• This is the same Marina that Ben, Jack, Kate, Sayid and Sun meet at in Season 5 isn’t it?

• How creepy/cool were those first “flashes”? Desmond again tries to save Charlie’s life, and this time he succeeds.

MRI Technician: “Are you wearing any metal? Carrying keys or change? Any metal inside your body–pacemakers, pins, bullets, steel plate inside of your head?”
• And here we have the echo of Widmore’s technician, who asked Desmond the same question before placing him in the Electromagnetic Murder Box. This makes sense, since the MRI is a device that was developed out of Nuclear Magnetic Resonance research – that resonance being “a property that magnetic nuclei have in applied electromagnetic pulses.” Two electromagnetic devices in two “separate” worlds. Do they act as mechanical “constants” – sending Desmond’s mind back and forth?

Desmond: “The button?”

• No, Des. Not THE Button. A button. Nice resonance though – no pun intended.

• Lost appears to be approaching a notion of the “Afterlife” that fuses the faith of religion with the speculative realities of Quantum Mechanics. Near-death experiences seem to trigger visions of a better, happier place – perhaps a place where the consciousness travels after death or – more brain-bendingly – a place where the consciousness never truly dies at all, because (as we learned in Seasons 4 and 5), the past, the present and the future aren’t separate states. All three are happening simultaneously. If there is more than one world, then, then consciousness itself cannot die. Energy can neither be created nor destroyed, and as this columnist suggests, this means a kind of pseudo-religious enternal life.

Wild, right?

These “flashes” before Desmond’s eyes also recall notions of “past lives” and reincarnation – concepts that Lost has been playing with from the get-go (Remember “Canton Rainer”? I’ll bring it up again shortly). Notice that Desmond’s flashes take him to points in time that are “past” for him, referencing the “past lives” aspect. Why is this happening? And what does it mean? We’re almost to that, so hold on….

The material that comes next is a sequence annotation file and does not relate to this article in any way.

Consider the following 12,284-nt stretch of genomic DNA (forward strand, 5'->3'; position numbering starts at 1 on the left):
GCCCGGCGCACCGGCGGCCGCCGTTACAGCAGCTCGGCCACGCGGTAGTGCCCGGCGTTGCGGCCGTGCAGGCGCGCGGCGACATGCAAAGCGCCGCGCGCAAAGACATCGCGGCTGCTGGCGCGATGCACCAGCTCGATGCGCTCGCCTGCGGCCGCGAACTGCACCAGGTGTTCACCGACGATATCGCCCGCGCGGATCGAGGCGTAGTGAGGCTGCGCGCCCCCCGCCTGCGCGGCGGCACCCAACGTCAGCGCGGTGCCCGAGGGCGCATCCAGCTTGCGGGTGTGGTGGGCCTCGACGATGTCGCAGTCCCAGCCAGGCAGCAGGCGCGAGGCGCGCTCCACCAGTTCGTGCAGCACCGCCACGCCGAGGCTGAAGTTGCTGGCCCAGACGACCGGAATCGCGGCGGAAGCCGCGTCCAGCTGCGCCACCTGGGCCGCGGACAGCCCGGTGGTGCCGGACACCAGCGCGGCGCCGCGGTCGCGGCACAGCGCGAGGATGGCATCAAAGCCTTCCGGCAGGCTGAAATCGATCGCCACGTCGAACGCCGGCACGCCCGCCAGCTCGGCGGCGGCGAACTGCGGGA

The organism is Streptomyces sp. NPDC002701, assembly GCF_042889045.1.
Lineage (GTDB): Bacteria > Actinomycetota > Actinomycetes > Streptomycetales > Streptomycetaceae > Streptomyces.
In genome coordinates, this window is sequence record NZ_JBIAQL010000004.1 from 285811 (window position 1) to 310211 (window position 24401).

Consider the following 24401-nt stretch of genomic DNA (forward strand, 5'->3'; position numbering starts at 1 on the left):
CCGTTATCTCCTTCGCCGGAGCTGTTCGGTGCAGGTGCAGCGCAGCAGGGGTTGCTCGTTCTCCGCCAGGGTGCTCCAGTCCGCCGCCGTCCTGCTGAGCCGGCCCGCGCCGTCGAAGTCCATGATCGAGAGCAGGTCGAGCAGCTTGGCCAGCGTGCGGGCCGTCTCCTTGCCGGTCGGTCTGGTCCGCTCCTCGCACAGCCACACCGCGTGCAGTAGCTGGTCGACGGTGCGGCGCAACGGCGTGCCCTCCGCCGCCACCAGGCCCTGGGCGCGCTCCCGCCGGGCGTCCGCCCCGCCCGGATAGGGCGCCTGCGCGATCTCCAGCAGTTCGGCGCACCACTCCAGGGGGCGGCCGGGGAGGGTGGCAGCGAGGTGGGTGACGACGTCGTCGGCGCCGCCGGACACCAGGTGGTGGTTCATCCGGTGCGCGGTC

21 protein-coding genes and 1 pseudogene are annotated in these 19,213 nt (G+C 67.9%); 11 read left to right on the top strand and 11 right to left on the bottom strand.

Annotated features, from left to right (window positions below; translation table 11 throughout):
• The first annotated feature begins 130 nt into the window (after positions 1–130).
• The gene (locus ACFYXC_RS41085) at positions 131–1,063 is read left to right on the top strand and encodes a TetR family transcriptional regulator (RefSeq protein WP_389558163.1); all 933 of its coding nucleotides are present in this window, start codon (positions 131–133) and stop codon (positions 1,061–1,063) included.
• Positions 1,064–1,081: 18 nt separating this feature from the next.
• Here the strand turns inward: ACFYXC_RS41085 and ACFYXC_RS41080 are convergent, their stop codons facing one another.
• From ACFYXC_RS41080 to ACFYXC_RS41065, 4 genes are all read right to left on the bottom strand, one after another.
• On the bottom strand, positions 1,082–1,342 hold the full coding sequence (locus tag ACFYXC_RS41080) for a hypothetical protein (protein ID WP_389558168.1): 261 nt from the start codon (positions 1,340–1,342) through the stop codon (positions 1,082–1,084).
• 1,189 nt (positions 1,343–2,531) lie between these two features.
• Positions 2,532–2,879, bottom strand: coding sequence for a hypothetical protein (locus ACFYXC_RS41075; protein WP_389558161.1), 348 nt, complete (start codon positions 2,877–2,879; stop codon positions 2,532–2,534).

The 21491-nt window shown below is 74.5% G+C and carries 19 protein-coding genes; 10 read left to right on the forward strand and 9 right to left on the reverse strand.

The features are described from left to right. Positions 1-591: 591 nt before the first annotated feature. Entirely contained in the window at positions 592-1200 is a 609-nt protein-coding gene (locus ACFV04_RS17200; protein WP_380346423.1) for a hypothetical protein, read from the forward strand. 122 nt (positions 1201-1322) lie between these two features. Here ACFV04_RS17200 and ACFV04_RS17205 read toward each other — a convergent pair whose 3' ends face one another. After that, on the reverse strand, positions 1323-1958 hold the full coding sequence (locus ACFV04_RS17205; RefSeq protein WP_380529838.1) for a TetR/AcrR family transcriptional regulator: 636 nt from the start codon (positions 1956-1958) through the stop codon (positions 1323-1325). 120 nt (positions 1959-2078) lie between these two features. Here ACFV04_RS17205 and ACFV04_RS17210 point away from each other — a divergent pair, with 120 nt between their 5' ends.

• Jack Shephard pops up to be potentially instrumental yet again. Claire, Desmond, and (presumably) Jin and Sun have or will all converge on the hospital where Jack works. Jack’s a busy man, no?

Charlie: “None of this matters. None of this matters.”

• Does this off-Island universe “matter”? Both universes contain people who pine for something more/different/better, after all.

• I find Fionnula Flanagan intensely amusing on this show. She’s the only actor who consistently goes for full-blown theatricality in her performances, and I often find myself chuckling at her line readings. I suppose you could say that she’s miscast, or that her style’s too incongruous with the rest of the ensemble, but I wouldn’t trade her. She’s just fun to watch, flouncing about so authoritatively with that snowy sculpture of hair atop her head.

• When Desmond first met Eloise Hawking (now Eloise Widmore), she was wearing an Ouroboros pin – a symbol for eternity, for no-ending and no-beginning. Notice that she’s not wearing that here. Instead, she’s wearing two “star” pins. Is this significant? Hells yes. When we first saw her wearing the Ouroboros pin, Eloise was attempting to maintain/create a time-loop, neatly symbolized by her broach. Here, we meet her in another potential “universe,” and her broach has changed to reflect that fact: Two stars, two “universes.” And what was the song that Claire sang to Aaron, and that we heard repeated this season in truly creeptastic fashion? That’d be “Catch a Falling Star.” Is the on-Island universe “falling”? Does it need to be caught before it shatters, releasing the contents of Pandora’s Jar into Quantum Worlds?…